As you know, the groundwork at that site for a small hotel, across Michigan from the healthy Vibe studio, seemed almost interminable due to water conditions. I estimated that the entire declared valuation of the hotel construction was absorbed by the groundwork, although a superintendent told me the extent of the groundwork was expected. Still, I have asked the building department to collect affidavits and documents upon completion to make sure that a correct value is declared and all permit fees are paid, which has not always been done in the past under the city’s Rob Peter to Paul to Breakeven Policy.
I hope that woman has recovered. I shall never forget her tearful plea for relief from the awful noise and vibrations. But manly engineers and city officials are deaf to such pleas from small minorities. There is always collateral damage in the fog of war against nature. The fact that there are so many complaints in our city creates a din that tends to deafen city officials unless, again, there is something in it for them if they respond to it.
There were so-called activists around town who could have raised enough hell to get some relief. Unfortunately, they either had their noses in the wrong place, or they were afraid to speak up because they had their own needs. After all, His Honor the Mayor said after the last election that people who complained about things would have to wait until the next election to be heard.

Therefore, I hope you will at least respond with your position on what you can do to make sure that city officials in instances such as this provide for the welfare for all stakeholders, not just the welfare of those represented by the power elite’s political bureau on the commission.


David Arthur Walters


Landlord Negligence May Burn You Alive

June 23, 2015
By David Arthur Walters

The older I become the more saddened I am by the bad news the media thrives on. The closer I get to the end of my miserable little world, life on the planet that will survive me seems to be getting worse and worse despite the faith in Progress, making of my insignificant life nothing but a vain and meaningless episode.

Many of the disasters could have been prevented. For example, the fire that killed a mother and two of her young children, and left in critical condition the son who tried to save them. The father is of course “paralyzed with grief.”

Incidentally, I am the survivor of two Manhattan hotel fires: in one, a man was burned to death down the hall from me; in the other, a man jumped from the window above my room and was impaled on fencing below.

As an actor and a writer and an overly sensitive person by nature, I tend to put myself in other people’s shoes. Having done so, I could not sleep after seeing the report of the fire fatalities.

“Damn! Why did the media have to show that to people?” I asked out loud.

“Because there is a lesson in it,” I answered myself. “Smoke detectors save lives. Like the guy said, if you do not have one you are going to die.”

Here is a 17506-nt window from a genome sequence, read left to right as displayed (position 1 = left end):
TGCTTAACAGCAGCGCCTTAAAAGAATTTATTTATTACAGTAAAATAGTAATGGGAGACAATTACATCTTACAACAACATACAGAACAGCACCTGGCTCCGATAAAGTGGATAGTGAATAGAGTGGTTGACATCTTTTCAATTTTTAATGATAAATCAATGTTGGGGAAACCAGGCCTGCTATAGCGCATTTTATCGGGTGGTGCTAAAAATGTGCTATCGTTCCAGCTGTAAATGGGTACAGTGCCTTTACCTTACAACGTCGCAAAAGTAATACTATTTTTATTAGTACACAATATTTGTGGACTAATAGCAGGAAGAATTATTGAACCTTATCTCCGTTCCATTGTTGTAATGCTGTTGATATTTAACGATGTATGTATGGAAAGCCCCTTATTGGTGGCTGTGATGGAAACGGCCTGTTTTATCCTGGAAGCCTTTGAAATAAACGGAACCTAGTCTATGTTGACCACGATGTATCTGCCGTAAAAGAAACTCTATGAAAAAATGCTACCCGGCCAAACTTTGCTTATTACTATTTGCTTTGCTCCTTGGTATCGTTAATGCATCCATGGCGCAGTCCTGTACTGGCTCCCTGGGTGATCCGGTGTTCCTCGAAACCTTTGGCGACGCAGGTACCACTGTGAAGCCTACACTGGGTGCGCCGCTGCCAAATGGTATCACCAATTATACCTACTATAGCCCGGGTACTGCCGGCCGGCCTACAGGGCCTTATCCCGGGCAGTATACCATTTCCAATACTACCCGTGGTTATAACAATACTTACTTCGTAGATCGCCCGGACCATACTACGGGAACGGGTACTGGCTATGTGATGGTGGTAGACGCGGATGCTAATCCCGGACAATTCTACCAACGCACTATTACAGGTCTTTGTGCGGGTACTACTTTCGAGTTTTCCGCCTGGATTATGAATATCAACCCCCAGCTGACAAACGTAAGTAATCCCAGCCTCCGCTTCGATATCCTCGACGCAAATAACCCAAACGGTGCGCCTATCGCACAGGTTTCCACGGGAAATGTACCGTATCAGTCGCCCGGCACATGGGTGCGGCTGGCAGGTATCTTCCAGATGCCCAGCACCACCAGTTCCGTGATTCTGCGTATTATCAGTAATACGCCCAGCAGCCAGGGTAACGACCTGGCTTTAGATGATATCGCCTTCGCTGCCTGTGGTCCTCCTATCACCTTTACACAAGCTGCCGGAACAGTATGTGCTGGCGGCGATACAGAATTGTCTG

I had taken the smoke detector from the ceiling of my squalid studio in the ghetto because it kept buzzing. I am told now that it needs a new battery, so I shall put one in and remount it.

I have finally gotten my typical South Beach ghetto landlord to fix what Florida Power and Light technician and an electrician said was an “extremely dangerous” defective electrical breaker outside. I had been sleeping next to my only door after placing my pants with wallet in pocket and shoes by the door just in case.

I had called my landlord several times about a strange electrical phenomenon. When I turned on the switch on the stove, sometimes it did not come on. Instead, a light across the room came on. The AC would buck on and off or not work at all, so temperatures were running an average 90 degrees inside. He said the electrical anomaly was “just a ghost.”

He does not like complaints and can be a bully when they are pressed. He happens to be a Cuban Hebrew with powerful connections in our Cuban and Jewish local and county government. His tenants were almost all illegal immigrants and Hispanic criminals at the time, some of them dealing dope, storing stolen property, subletting out their studios for human trafficking, so he had a hold on them. I got the police department neighborhood liaison officer to inspect the premises and write a report that the property attracted criminals and the locks on gates were removed, but she threw it away, saying it was not a police problem.

His hold on me was a month-to-month lease at $250 below market rate, a big difference in money to me. When I did insist on having the defective toilet in my unit fixed, I had to pay for the parts and he upped my rent $100 per month. That hurt.

I finally resorted to a clever stratagem. My income is way below the poverty level for a single man in the high-rent, so-called chic South Beach. I definitely could not afford an electrician. So I forwarded the notion that it might be an issue external to the building for which FPL was responsible.

I called the problem in to FPL and was given a ticket number I could follow up on. When I called back, a computer told me that linemen were working on the issue and should have it fixed in so many hours.